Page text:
Immigration 'activist' accused of threatening state Rep. William Snyder
Massachusetts police have arrested a local man and accused him of sending a threatening e-mail to Florida state Rep. Will Snyder over the Republican’s proposal to bring an Arizona-style immigration law to the Sunshine State.
"You better just stop that ridiculous law if you value your and your family’s lives, a--hole,” the e-mail said.
Police identified the suspect as Manuel E. Pintado, 47, Snyder told the Times/Herald. (Read the affidavit at the end of this post.)
"It’s a pretty thoughtless letter, don’t you think?” said Snyder in his trademark low-key style.
Snyder said he received the e-mail just one hour after the Tucson shooting rampage targeting Arizona Congresswoman Gabby Giffords. Snyder referred the matter to the Martin County Sheriff’s Office on Jan. 9, and the office soon contacted authorities in Northampton, Mass.
Massachusetts police said Pintado acknowledged sending the e-mail from a Starbucks. A self-described “political activist,” Pintado said he was concerned that Snyder wanted to undo the 14th Amendment to the U.S. Constitution, which guarantees citizenship to those born in the United States.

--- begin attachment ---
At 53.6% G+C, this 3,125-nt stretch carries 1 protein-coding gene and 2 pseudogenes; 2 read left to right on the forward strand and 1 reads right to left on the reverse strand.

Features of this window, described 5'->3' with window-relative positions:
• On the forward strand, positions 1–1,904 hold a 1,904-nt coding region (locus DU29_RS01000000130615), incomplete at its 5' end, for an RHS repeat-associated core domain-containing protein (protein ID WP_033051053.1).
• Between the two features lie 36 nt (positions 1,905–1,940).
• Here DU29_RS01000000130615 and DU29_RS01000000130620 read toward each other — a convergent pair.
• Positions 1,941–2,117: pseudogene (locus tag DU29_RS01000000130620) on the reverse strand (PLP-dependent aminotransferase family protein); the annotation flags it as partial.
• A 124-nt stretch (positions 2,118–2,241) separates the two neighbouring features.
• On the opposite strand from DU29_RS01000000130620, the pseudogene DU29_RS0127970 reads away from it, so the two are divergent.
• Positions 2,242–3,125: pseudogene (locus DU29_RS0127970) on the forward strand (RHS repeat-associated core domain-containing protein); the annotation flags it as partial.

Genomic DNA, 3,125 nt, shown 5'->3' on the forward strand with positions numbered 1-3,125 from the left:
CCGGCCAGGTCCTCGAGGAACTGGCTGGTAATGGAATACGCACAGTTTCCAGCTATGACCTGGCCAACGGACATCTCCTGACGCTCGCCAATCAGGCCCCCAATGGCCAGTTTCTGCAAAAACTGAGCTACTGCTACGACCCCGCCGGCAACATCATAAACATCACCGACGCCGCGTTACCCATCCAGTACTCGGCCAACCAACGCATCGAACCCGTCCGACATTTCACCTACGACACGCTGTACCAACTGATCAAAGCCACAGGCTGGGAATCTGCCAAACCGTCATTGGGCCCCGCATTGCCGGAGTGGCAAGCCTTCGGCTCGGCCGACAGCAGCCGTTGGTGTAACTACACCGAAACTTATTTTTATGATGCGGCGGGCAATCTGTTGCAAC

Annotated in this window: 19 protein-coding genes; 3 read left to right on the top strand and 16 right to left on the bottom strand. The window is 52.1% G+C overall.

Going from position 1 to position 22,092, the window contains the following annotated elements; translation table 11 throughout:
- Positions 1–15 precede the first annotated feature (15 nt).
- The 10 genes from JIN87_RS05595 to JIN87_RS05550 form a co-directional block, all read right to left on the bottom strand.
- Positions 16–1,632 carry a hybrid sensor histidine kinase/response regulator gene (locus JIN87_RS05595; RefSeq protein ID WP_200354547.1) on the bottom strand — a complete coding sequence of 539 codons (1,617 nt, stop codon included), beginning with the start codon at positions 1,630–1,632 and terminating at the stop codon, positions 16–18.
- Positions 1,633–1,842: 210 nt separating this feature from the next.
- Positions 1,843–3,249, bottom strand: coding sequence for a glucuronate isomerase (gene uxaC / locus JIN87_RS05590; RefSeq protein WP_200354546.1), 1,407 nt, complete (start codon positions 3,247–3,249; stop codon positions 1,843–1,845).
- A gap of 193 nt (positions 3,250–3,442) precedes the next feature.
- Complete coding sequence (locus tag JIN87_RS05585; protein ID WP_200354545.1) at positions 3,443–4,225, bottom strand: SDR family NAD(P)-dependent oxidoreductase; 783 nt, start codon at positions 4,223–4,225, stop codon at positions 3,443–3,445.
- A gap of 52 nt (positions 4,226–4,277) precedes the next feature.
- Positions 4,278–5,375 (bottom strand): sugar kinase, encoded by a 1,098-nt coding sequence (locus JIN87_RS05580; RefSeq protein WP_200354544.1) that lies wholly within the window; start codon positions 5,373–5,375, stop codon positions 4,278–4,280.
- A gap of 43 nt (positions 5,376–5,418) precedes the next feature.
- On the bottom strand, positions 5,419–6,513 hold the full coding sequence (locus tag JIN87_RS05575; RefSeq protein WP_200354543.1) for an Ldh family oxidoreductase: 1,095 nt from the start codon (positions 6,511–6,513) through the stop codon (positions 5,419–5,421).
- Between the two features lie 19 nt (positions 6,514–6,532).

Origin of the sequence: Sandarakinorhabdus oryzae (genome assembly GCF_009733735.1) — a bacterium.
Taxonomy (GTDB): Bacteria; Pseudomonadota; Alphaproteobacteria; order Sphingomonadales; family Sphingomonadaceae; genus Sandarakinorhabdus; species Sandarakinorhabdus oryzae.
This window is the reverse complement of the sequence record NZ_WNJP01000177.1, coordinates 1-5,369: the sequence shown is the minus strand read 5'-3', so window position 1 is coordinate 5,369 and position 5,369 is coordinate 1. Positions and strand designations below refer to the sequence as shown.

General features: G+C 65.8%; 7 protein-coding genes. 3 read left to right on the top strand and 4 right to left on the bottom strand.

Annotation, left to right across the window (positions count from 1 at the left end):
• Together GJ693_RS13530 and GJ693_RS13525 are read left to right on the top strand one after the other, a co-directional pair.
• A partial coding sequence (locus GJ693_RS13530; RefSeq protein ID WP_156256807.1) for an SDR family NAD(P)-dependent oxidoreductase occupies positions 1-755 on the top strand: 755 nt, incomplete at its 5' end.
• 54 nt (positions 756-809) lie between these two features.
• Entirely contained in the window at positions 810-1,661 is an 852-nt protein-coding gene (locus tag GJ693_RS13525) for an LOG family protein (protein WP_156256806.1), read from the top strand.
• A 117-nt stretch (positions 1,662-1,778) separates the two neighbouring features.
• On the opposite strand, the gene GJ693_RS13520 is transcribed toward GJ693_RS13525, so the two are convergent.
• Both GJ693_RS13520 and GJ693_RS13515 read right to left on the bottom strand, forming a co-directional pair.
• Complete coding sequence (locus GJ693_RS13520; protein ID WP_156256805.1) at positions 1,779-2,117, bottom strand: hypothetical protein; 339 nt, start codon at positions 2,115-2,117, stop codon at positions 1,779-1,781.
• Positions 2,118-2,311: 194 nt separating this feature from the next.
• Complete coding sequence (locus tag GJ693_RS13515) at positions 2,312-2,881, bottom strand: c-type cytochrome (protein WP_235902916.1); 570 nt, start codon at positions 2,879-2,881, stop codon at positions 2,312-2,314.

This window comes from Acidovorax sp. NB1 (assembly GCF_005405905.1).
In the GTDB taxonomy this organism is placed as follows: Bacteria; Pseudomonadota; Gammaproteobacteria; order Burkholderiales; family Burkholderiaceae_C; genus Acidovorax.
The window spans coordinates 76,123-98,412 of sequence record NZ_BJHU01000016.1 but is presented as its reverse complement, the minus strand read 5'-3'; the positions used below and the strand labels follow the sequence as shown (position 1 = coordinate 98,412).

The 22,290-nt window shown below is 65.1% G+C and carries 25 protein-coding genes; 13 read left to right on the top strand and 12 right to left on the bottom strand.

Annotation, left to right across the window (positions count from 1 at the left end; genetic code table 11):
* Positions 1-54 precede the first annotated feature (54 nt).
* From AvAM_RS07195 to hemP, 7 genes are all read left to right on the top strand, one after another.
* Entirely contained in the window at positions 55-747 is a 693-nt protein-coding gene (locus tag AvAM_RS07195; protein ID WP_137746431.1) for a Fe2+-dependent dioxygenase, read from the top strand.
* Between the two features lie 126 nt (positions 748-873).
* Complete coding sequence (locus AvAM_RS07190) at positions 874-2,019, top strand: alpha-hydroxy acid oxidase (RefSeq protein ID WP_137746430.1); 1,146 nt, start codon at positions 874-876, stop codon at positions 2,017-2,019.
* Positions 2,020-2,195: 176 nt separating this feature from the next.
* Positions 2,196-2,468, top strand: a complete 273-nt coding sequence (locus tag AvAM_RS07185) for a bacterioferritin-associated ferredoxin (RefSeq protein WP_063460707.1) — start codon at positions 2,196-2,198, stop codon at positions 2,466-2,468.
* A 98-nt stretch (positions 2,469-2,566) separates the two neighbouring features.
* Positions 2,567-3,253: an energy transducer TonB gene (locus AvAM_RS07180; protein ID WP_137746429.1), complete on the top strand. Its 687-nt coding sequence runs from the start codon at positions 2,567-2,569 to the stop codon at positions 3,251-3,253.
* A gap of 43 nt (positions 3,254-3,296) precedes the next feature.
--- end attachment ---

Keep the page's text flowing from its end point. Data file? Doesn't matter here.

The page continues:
Pintado said he didn’t mean to kill Snyder, but "was glad the e-mail made (Snyder) nervous," according to an arrest affidavit. Pintado was charged with attempted corruption by threat of a public official and written threat to kill or injure, which are second- and third-degree felonies, respectively.
Snyder said the incident shows that heated rhetoric is an unfortunate part of public service.
"There are extremists on both ends of the political spectrum," Snyder said.
Snyder, a former Miami police officer who lives in Stuart, said the e-mail concerned him because people shouldn’t make violent threats against anyone. He also pointed out that he proposed an immigration crackdown bill because "we’re a nation of laws."
"I’m not out there saying immigrants are stealing jobs or ruining our schools," he said. "I just believe the laws should be enforced."
But Snyder isn’t ramming through his legislation. He’s working closely with the Florida Hispanic caucus and has expressed a willingness to tone down the most controversial aspect of the Arizona-style law: a requirement that police ask suspects for proof of citizenship during routine traffic stops or arrests.
Marc Caputo, Times/Herald Tallahassee bureau